A fluorescence paper based microchip study to detect two target DNAs simultaneously has been reported [120]. An origami paper chip called oPAD consisting of 3 layers coated with a fluorescent probe and quencher designed in each layer. Four analysis regions were provided on one chip, and the presence of two DNAs was multiplexed by an AND / OR logic gate method using a combination of a fluorescence probe and quencher in each region.

4.2Target amplification methods

Target amplification methods amplify DNA so that a small amount of target DNA can be detected by the sensor with the signal generated from the amplified DNA. Because this approach involves the process of producing large amounts of amplified DNA products, a small amount of target DNA can be detected without investing excessive efforts to lower the detection limit of the sensor itself. Therefore, the target amplification methods are based on integrating the DNA amplification systems into the microfluidic devices or observing signals from amplified DNA products.

4.2.1Thermocycling amplification-based detection

PCR is a thermal cycling technique that amplifies the target DNA sequence with millions of copies. The sample DNAs experience around 40 repeated temperature cycles, including denaturation, annealing, and extension steps. Theoretically, a single target DNA is amplified to two DNAs through each cycle.

Among the target amplification methods, the most suitable detection method for ctDNA detection is the digital DNA amplification method introduced in 1999 [124]. The biggest obstacle to the detection of ctDNA is that the amount of wild-type DNA is relatively high compared to the mutant DNA. Therefore, it is difficult to detect mutant DNA due to the presence of excess wild type coexisting in the PCR tube. However, digital PCR divides the PCR reaction into millions of small volumes to ensure that only one cfDNA is contained within the confinement. Each partition generates a fluorescent signal through PCR only if a target DNA exists in the partition. Thus, the number of mutant DNAs can be accurately determined by enumerating the fluorescence of each partition. The digital PCR technology is further developed as fully-commercialized products, such as BEAMing [125–127] and ddPCR [128]. Both products are based on water-oil emulsion droplet technology, even though the droplet generation method differs between them. In ddPCR, for instance, the PCR reagents are divided into droplets by a microfluidic technique, PCR thermal cycling is performed, and fluorescence information is analyzed using flow cytometry. The techniques for each step in ddPCR and its applications in target detection have been developed in various microfluidic chip based studies, e.g., droplet generation for ddPCR applications, [129, 130] microfluidic ddPCR, [131, 132] and digital droplet loop-mediated isothermal amplification (LAMP) [133].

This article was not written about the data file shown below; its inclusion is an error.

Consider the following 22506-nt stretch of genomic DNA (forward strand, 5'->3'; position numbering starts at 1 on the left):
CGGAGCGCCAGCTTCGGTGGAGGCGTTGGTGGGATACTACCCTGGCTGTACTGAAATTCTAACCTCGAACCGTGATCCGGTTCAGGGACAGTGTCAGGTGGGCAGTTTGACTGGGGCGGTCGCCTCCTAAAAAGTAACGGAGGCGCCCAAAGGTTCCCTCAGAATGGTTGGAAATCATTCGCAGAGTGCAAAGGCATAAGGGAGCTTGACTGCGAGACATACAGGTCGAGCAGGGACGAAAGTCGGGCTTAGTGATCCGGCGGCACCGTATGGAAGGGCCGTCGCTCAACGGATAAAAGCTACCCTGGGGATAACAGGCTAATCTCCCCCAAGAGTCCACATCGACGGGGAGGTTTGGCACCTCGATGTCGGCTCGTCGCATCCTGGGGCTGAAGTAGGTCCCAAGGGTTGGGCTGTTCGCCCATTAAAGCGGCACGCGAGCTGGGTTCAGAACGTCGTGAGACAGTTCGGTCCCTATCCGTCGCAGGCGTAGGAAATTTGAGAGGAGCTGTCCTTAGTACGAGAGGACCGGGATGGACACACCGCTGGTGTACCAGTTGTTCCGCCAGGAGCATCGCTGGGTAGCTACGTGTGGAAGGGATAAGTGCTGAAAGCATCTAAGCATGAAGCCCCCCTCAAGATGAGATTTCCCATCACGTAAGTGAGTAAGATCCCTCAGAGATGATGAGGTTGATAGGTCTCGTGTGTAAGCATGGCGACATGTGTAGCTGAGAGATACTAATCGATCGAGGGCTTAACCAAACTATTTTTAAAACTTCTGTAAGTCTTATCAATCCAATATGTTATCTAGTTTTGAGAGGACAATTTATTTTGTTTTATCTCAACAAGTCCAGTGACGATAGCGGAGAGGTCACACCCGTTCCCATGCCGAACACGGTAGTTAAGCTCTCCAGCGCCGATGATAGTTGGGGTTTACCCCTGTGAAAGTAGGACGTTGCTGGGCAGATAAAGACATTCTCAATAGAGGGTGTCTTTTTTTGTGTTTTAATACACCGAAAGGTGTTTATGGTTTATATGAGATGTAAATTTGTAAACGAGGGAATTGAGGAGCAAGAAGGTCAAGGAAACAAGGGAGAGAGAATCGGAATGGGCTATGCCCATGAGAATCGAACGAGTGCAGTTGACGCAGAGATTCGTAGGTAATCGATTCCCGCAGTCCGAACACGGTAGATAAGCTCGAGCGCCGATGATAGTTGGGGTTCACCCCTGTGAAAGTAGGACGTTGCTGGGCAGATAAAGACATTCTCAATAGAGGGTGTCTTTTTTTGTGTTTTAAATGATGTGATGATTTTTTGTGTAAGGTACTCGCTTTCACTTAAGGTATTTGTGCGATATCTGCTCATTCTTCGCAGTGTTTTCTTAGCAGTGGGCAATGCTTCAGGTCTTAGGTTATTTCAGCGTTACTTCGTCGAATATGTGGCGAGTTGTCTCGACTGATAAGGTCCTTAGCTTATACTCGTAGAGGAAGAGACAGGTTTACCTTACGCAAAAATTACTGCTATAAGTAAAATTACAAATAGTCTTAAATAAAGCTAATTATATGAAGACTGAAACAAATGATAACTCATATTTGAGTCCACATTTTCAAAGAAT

A DNA detection technique based on the target amplification method was implemented as a lab-on-a-chip. PCR-based gene amplification and real-time detection techniques were developed using recirculating PCR technology and localized surface plasmon resonance (LSPR) sensors [134]. The unidirectional flow is implemented as a microchip imbedded piezoelectric pump, and the sample recirculation system was implemented in a closed-loop microchannel. Three heaters are attached to the thermal cycling zone of the closed-loop microchannel and the target DNA present in the PCR reagent is recycled and amplified. Part of the closed-loop microchannel is equipped with an LSPR sensor, which monitors the hybridization of the PCR product in real time. The sensor, which is divided into two probe regions, detects the amplification results of two kinds of DNA in real time. The LSPR-based recirculation PCR system successfully detected the target DNA at 5 fg / mL within 15 min. This technology can be applied as a sample-to-answer system when integrated with the sample preparation process.